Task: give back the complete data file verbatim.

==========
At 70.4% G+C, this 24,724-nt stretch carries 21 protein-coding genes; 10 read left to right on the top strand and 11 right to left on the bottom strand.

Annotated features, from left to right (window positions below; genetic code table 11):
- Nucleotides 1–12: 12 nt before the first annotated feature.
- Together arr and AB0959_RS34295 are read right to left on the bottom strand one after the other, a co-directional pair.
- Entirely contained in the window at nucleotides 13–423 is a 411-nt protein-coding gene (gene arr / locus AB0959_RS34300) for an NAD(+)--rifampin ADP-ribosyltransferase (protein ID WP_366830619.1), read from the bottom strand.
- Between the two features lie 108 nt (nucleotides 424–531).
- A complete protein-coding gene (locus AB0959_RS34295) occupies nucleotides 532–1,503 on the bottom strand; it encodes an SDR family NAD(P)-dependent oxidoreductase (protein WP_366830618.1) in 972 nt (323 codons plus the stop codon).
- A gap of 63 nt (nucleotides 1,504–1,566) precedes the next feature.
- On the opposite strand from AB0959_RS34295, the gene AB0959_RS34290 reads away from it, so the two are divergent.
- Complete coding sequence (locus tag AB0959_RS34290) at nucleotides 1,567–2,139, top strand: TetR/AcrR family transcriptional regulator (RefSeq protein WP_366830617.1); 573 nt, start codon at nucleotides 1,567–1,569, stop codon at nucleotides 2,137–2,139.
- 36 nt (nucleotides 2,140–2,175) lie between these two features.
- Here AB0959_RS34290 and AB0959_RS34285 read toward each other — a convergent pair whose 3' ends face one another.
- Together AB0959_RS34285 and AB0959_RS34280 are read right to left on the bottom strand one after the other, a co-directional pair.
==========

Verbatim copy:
At 70.4% G+C, this 24,724-nt stretch carries 21 protein-coding genes; 10 read left to right on the top strand and 11 right to left on the bottom strand.

Annotated features, from left to right (window positions below; genetic code table 11):
- Nucleotides 1–12: 12 nt before the first annotated feature.
- Together arr and AB0959_RS34295 are read right to left on the bottom strand one after the other, a co-directional pair.
- Entirely contained in the window at nucleotides 13–423 is a 411-nt protein-coding gene (gene arr / locus AB0959_RS34300) for an NAD(+)--rifampin ADP-ribosyltransferase (protein ID WP_366830619.1), read from the bottom strand.
- Between the two features lie 108 nt (nucleotides 424–531).
- A complete protein-coding gene (locus AB0959_RS34295) occupies nucleotides 532–1,503 on the bottom strand; it encodes an SDR family NAD(P)-dependent oxidoreductase (protein WP_366830618.1) in 972 nt (323 codons plus the stop codon).
- A gap of 63 nt (nucleotides 1,504–1,566) precedes the next feature.
- On the opposite strand from AB0959_RS34295, the gene AB0959_RS34290 reads away from it, so the two are divergent.
- Complete coding sequence (locus tag AB0959_RS34290) at nucleotides 1,567–2,139, top strand: TetR/AcrR family transcriptional regulator (RefSeq protein WP_366830617.1); 573 nt, start codon at nucleotides 1,567–1,569, stop codon at nucleotides 2,137–2,139.
- 36 nt (nucleotides 2,140–2,175) lie between these two features.
- Here AB0959_RS34290 and AB0959_RS34285 read toward each other — a convergent pair whose 3' ends face one another.
- Together AB0959_RS34285 and AB0959_RS34280 are read right to left on the bottom strand one after the other, a co-directional pair.